packaging

Materials Science 101: Molding Mushrooms

By Dustin Renwick

Compostable packing for shipping wineYour new TV or fancy bottle of wine came in a cardboard box that can be recycled, but thanks to a small, eco-friendly business, those white packing pieces that cushion and protect consumer goods inside boxes could go a step further in the product life cycle.

Ecovative, located in New York, wants you to throw the packaging in your compost pile.

Typically, those pieces are made of polystyrene foam, which hangs around in landfills for hundreds of years after it’s been discarded. Ecovative can replace that foam with another white material: mycelium.

Fungi absorb nutrients with their mycelia. Think of them as the roots of a mushroom.

In a five-day process, Ecovative can grow mycelia into all-natural packaging. Better yet, mycelia don’t need water or light to curl and coil into a dense, customizable form that packs eight miles of fibers into each cubic inch of material.

The other major selling point for the mushroom-based materials is that they grow in agricultural waste streams that can be adapted to regional sources. Corn stalks can be used in the Midwest, but a factory in China could use castoffs from rice production. The mycelia grows throughout the organic mass until the mold is filled, and then Ecovative heats the material to stop growth.

The company won an EPA Phase I Small Business Innovation Research (SBIR) grant in 2009, two years after co-founders Eben Bayer and Gavin McIntyre started out. It is also one of the new SBIR awardees announced today, each another potential success story. (Read Ecovative’s winning research proposal: Growth of a Fungal Biopolymer to Displace Common Synthetic Polymers and Exotic Wood.)

“EPA was first to take the leap and validate this tech,” said McIntyre, the company’s chief scientist.

“The EPA SBIR was really critical for our early stage of development for several reasons. One of the most important was the peer-reviewed validation. And the funding really supported early-stage efforts in moving from the lab bench to a commercially viable prototype production line.”

Bayer, the company’s CEO, recently told The New Yorker that Ecovative aspires to be the new Dow or Dupont. McIntyre said those companies represent ubiquity for consumer products.

“We’d like to be the same,” he said. “We want to have the broadest impact possible in terms of providing environmentally friendly solutions.”

McIntyre and Bayer started small, but their company now employs 54 full-time workers overseeing projects such as new construction materials, opportunities in the automotive market, and a way to replace common plastics in packaging. The work has attracted more EPA SBIR contracts and other awards.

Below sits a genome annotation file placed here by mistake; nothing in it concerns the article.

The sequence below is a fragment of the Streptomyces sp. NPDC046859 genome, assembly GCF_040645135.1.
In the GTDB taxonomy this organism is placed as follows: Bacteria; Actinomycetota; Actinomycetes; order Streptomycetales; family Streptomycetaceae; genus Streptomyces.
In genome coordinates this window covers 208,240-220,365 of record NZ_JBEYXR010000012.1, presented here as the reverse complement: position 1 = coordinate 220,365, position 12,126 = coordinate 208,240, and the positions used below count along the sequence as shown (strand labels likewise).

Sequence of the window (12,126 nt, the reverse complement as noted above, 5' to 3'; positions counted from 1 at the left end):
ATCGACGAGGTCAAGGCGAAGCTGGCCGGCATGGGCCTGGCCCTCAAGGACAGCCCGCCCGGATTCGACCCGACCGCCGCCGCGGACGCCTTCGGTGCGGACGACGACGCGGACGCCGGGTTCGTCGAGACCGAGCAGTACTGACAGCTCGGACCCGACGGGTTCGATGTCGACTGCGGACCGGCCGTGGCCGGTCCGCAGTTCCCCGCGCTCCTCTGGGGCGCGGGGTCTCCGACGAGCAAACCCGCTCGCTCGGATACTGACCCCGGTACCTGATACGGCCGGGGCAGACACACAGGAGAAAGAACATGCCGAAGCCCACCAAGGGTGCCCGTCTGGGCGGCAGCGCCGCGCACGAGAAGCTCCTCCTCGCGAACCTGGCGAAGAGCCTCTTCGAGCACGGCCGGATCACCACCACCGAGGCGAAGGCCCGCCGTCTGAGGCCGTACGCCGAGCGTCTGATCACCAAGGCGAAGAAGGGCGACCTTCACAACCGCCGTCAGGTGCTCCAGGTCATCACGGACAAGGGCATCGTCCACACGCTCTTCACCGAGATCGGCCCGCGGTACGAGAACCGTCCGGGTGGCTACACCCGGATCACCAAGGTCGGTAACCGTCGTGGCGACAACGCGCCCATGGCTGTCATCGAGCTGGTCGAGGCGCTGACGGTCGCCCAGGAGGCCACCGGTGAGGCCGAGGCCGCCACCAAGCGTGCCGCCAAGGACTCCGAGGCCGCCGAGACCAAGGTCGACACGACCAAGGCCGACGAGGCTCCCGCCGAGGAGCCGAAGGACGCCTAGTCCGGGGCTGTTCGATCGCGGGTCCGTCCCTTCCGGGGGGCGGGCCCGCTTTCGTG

In May, the Small Business Administration recognized Ecovative with the Tibbetts Award, which highlights the best SBIR projects each year. The three criteria for the Tibbetts are technical innovation, business impact and broader social and economic benefit.

Mushroom materials are innovative, durable alternatives to products we often use but rarely think about. In fact, there’s a chance parts of your next house might be grown instead of fabricated or built, adding a new twist to living in harmony with nature.

About the author: Dustin Renwick works as part of the innovation team in the EPA Office of Research and Development.

 

Editor's Note: The opinions expressed here are those of the author. They do not reflect EPA policy, endorsement, or action.

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Super Mommy vs. Toy Packaging

By Sarah White

“Open it please.” Ugh! Those dreaded words again.

My son looks up at me, his eyes wide with anticipation as he hands to me the object of his desire- a newly bought action figure complete with accessories. The toy is entombed in layers of cardboard, plastic and sadistic twisty things.

“Okay, okay” I tell him, “but I’ll need my tools. Go get me the scissors.”

As I contemplate my plan of attack, my son trundles off to look for the scissors. He returns and like an eager apprentice, he hovers beside me eager to assist. In my 8-year-old son’s eyes I am on par with his super heroes. He has complete faith in my mommy super power abilities.

I start with surgical precision, cutting the top layer open. I pull back the cardboard under which is another tight layer of plastic. I see the toy figure smugly beaming out at me. More cutting but the plastic is thick and hard to cut. I reach for a knife from the drawer and begin to pry. My finger catches the edge of plastic.

“Dang it, ouch! band-aid! Go get mommy a band-aid.”

I tear away the plastic, finally ripping it open only to reveal dozens of tightly wound twisties. Drat! Evil, hideous things those twisties. I make a mental note—next time we go toy shopping, we’re buying from a thrift store.

As I curse the toy, I am not thinking of the trees being felled at a rate of 100 acres per minute to box this plaything. I am not concerned with statistics about the 250,000 plastic bottles dumped each hour in this country, making up nearly 50 percent of recyclable waste in the dumps, waste that takes close to forever to decompose. Even the fact that plastic thrown into the sea kills and destroys sea life at an estimated 1,000,000 sea creatures per year fades into significance. I am too busy combating the twisties.

Is it my imagination or is that toy figure mocking me. Mom vs. toy packaging.

I slowly begin to untwist the ties finally emancipating my son’s beloved action figure. My son is thrilled. I take comfort in that in his youthful eyes I still wear a cape and a suit with a big “M” on the chest. One day he’ll realize Superheroes are just toys and I am just a mommy.

About the author: Sarah White is a community involvement coordinator in EPA New England’s Superfund Program.

Editor's Note: The opinions expressed here are those of the author. They do not reflect EPA policy, endorsement, or action, and EPA does not verify the accuracy or science of the contents of the blog.